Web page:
Gwrych Castle

Sep 16, 2014 by

Gwrych Castle is a 19th century Welsh folly near the small village of Abergele, overlooking the Irish Sea.

This fairytale castle was last open to the public in 1985 and has been a derelict property since that time.  Gwrych Castle is now being renovated as a luxury hotel and will be opened to the public for one day, September 21, 2014, for the first time in thirty years.

According to local history, the first castle built at Gwrych was erected by the Normans in the 12th century.  After seizing the timber castle in 1170, Welsh prince Rhys ap Gruffyudd rebuilt the fortress in stone.  Cromwell’s army destroyed the stone castle during the English Civil War in the 17th century.

The current castle was built as a Gothic folly between 1812 and 1825 by industrialist Lloyd Hesketh Bamford-Hesketh. In 1878, Hesketh’s granddaughter Winifred (sole heir to the estate) married the 12th Earl of Dundonald, a Scottish nobleman, and Gwrych Castle became home to the Dundonalds until 1924.  It was an arranged marriage and the couple spent most of their time apart-he in scotland, she at her family home in Wales. When Winifred died in 1924, her will stipulated that Gwrych should pass to King George V and the Prince of Wales; the gift was refused and the castle was then given to the Venerable Order of Saint John, a royal order of chivalry.

In 1925, Winifred’s husband, the Earl of Dundonald, bought the castle back. Unfortunately, he had to sell all of the contents of Gwrych Castle to cover the cost of the purchase. The Earl sold the castle in 1946 and it was opened to the public for the next 20 years. Gwrych changed hands several more times, and was once used for medieval festivals that included jousting:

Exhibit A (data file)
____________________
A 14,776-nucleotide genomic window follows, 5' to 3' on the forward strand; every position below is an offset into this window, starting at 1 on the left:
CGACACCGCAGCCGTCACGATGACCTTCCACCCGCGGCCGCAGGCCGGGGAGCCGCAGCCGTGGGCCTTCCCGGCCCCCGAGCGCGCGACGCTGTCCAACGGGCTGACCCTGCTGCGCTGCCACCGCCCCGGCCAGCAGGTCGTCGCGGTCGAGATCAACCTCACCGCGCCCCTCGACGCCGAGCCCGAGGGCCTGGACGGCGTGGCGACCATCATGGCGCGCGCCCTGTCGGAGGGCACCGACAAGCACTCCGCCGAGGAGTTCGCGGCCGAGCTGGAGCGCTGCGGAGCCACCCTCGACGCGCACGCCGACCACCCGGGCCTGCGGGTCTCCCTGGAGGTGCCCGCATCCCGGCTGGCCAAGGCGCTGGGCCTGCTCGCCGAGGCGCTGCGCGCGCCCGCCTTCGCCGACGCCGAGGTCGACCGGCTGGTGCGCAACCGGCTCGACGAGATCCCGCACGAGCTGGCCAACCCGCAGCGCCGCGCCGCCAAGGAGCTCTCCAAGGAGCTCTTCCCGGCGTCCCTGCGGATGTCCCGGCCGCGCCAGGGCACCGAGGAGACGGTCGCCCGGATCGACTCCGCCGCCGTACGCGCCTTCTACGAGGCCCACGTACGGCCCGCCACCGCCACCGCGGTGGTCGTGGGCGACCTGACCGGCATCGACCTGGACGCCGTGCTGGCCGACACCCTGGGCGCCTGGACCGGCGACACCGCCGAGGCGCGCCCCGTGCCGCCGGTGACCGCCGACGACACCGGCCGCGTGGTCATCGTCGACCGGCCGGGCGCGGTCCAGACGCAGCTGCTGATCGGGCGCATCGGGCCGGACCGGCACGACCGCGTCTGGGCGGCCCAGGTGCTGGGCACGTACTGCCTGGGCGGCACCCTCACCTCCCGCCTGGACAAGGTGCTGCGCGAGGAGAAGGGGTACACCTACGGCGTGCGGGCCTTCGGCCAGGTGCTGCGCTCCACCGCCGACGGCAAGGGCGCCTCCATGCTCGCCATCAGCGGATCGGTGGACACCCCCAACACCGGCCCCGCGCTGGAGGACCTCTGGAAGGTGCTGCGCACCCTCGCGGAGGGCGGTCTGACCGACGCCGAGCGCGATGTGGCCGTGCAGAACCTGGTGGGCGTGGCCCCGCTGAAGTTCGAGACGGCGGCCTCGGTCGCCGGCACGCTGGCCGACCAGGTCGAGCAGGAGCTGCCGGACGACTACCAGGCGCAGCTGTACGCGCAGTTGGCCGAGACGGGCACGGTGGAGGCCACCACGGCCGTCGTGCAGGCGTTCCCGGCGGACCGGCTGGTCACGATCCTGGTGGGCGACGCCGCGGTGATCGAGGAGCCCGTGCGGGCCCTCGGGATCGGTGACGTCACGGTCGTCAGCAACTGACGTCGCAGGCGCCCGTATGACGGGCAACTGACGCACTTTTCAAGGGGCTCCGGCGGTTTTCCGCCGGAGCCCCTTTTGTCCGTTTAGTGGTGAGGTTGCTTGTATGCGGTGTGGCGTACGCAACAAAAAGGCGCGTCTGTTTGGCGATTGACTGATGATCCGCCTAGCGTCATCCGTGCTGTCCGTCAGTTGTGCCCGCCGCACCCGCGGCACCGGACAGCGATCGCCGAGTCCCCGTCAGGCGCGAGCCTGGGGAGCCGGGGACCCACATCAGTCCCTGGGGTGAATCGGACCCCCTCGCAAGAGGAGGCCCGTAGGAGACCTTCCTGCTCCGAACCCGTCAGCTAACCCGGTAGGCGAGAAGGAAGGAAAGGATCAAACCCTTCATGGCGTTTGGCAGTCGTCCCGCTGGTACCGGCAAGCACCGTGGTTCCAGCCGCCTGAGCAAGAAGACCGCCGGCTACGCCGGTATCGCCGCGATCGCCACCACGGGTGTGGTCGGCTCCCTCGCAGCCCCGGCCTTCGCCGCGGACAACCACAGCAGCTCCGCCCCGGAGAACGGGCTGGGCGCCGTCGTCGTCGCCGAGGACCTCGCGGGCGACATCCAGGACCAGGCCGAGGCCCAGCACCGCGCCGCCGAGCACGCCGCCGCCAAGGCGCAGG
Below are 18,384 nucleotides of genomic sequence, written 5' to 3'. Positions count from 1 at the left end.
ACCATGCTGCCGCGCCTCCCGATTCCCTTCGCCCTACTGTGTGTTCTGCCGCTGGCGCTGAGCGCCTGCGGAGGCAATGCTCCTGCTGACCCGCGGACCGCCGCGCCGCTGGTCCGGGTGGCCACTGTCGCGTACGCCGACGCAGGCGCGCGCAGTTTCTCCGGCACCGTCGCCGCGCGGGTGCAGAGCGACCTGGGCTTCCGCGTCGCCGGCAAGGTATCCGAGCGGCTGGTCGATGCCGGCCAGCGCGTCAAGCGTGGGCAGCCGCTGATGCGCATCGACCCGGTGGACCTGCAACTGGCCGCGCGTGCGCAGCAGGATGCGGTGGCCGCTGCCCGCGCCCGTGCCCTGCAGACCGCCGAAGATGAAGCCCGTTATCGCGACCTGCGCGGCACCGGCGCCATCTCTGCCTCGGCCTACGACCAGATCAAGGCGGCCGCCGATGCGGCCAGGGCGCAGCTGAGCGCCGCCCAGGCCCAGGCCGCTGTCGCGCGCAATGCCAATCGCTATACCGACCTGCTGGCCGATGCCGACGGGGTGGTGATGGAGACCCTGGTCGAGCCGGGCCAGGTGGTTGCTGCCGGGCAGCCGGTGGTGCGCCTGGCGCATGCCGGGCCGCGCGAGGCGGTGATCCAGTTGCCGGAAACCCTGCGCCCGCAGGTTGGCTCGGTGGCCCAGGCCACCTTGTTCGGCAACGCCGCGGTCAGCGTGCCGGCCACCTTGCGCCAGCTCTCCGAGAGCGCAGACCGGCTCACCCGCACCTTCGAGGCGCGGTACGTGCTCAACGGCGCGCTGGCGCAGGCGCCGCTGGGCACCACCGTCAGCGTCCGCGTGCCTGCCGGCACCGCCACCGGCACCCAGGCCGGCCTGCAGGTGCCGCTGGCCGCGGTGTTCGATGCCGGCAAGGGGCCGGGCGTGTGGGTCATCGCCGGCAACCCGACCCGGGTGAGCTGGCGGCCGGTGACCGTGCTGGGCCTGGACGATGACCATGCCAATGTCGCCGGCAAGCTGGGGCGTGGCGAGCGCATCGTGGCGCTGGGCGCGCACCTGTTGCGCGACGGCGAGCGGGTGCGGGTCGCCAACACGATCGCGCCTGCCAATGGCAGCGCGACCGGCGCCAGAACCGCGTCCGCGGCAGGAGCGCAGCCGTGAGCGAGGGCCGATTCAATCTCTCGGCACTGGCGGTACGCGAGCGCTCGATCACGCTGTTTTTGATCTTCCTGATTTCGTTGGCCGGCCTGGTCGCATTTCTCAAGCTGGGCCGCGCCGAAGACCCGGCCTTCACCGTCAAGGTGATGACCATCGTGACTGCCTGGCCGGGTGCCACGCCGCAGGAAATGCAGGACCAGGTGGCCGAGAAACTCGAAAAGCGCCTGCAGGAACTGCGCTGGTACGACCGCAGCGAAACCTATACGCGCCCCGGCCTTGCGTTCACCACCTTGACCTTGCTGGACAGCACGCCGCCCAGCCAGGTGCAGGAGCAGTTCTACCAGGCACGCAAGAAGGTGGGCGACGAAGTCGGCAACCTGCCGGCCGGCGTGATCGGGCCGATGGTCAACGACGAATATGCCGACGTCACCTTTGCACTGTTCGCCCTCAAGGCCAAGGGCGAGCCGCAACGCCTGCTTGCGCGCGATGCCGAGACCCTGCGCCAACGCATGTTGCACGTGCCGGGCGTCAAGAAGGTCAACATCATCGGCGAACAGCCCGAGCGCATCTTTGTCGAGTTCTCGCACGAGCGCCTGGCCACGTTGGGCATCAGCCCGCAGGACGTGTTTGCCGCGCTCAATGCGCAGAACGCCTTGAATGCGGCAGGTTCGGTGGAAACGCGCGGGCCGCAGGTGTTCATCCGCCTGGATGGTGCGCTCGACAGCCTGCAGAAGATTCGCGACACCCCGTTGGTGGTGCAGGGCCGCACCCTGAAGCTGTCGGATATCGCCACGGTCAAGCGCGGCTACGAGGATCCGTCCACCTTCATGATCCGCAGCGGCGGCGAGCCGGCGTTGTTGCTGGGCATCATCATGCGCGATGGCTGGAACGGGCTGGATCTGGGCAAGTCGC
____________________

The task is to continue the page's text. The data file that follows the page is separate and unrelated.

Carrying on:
The castle was closed to the public in 1985 and was purchased by an American businessman in 1989, who planned to turn it into a hotel. His plans failed and the property was vandalized and looted until the Gwrych Castle Trust facilitated the sale of the castle to Clayton Hotels in 2006. In 2009, the developers went bankrupt and the castle was sold to yet another hotel developer, which is now working with the Trust to restore Gwrych and open it as a five star hotel.

On September 21st, the Gwrych Castle Preservation Trust will hold public tours to show recent renovations to the castle, as well the future plans for the site. This historic event will give visitors a chance to see the inside of this once proud manor home for the first time in 30 years.

If you cannot attend the public festivities, you can still help save this unique Welsh landmark by joining or donating to the Gwrych Castle Trust — click HERE.


Gwrych Castle, which once had 128 rooms, beautiful stained glass windows and a magnificent 52 step marble staircase, deserves another chance at glory.   It truly is one of the most splendid castles in Wales– hopefully, it will soon return to the ranks of outstanding Welsh places to visit.

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  1. Berta González Barbier

    I very much enjoy your posts and learning more about my Celtic heritage, thank you!

  2. Fantastic post. Thank you.